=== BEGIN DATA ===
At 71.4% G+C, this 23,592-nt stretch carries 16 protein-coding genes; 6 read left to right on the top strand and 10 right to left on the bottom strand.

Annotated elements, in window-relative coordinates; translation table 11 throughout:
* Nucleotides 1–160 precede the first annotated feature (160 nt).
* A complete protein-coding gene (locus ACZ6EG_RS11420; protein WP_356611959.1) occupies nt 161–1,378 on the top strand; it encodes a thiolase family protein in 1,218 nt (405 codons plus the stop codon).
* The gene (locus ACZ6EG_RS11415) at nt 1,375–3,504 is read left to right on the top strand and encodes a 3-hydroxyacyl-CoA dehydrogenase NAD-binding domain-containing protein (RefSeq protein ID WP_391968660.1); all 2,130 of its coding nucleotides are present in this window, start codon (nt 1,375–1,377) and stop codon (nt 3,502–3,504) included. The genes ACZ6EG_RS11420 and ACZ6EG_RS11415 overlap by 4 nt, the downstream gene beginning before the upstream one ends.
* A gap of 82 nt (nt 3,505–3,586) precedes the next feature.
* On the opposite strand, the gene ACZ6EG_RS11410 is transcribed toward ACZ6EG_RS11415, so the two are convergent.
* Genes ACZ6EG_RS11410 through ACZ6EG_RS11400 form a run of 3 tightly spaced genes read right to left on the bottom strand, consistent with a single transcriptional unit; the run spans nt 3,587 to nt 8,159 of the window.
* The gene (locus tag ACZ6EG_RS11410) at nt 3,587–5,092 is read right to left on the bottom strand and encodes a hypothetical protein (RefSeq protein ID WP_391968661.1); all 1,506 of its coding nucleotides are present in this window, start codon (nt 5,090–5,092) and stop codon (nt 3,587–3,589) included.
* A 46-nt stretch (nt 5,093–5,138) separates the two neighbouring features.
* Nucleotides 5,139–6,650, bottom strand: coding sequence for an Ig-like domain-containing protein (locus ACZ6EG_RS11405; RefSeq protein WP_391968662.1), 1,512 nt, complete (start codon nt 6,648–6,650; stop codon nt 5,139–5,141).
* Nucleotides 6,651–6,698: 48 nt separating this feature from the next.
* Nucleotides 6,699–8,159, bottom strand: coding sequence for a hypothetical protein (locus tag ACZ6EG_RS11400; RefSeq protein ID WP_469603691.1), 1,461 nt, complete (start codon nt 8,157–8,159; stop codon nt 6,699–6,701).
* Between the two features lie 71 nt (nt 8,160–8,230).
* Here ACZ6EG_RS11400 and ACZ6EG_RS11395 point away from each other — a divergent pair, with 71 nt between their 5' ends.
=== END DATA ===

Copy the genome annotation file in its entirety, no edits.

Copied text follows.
At 71.4% G+C, this 23,592-nt stretch carries 16 protein-coding genes; 6 read left to right on the top strand and 10 right to left on the bottom strand.

Annotated elements, in window-relative coordinates; translation table 11 throughout:
* Nucleotides 1–160 precede the first annotated feature (160 nt).
* A complete protein-coding gene (locus ACZ6EG_RS11420; protein WP_356611959.1) occupies nt 161–1,378 on the top strand; it encodes a thiolase family protein in 1,218 nt (405 codons plus the stop codon).
* The gene (locus ACZ6EG_RS11415) at nt 1,375–3,504 is read left to right on the top strand and encodes a 3-hydroxyacyl-CoA dehydrogenase NAD-binding domain-containing protein (RefSeq protein ID WP_391968660.1); all 2,130 of its coding nucleotides are present in this window, start codon (nt 1,375–1,377) and stop codon (nt 3,502–3,504) included. The genes ACZ6EG_RS11420 and ACZ6EG_RS11415 overlap by 4 nt, the downstream gene beginning before the upstream one ends.
* A gap of 82 nt (nt 3,505–3,586) precedes the next feature.
* On the opposite strand, the gene ACZ6EG_RS11410 is transcribed toward ACZ6EG_RS11415, so the two are convergent.
* Genes ACZ6EG_RS11410 through ACZ6EG_RS11400 form a run of 3 tightly spaced genes read right to left on the bottom strand, consistent with a single transcriptional unit; the run spans nt 3,587 to nt 8,159 of the window.
* The gene (locus tag ACZ6EG_RS11410) at nt 3,587–5,092 is read right to left on the bottom strand and encodes a hypothetical protein (RefSeq protein ID WP_391968661.1); all 1,506 of its coding nucleotides are present in this window, start codon (nt 5,090–5,092) and stop codon (nt 3,587–3,589) included.
* A 46-nt stretch (nt 5,093–5,138) separates the two neighbouring features.
* Nucleotides 5,139–6,650, bottom strand: coding sequence for an Ig-like domain-containing protein (locus ACZ6EG_RS11405; RefSeq protein WP_391968662.1), 1,512 nt, complete (start codon nt 6,648–6,650; stop codon nt 5,139–5,141).
* Nucleotides 6,651–6,698: 48 nt separating this feature from the next.
* Nucleotides 6,699–8,159, bottom strand: coding sequence for a hypothetical protein (locus tag ACZ6EG_RS11400; RefSeq protein ID WP_469603691.1), 1,461 nt, complete (start codon nt 8,157–8,159; stop codon nt 6,699–6,701).
* Between the two features lie 71 nt (nt 8,160–8,230).
* Here ACZ6EG_RS11400 and ACZ6EG_RS11395 point away from each other — a divergent pair, with 71 nt between their 5' ends.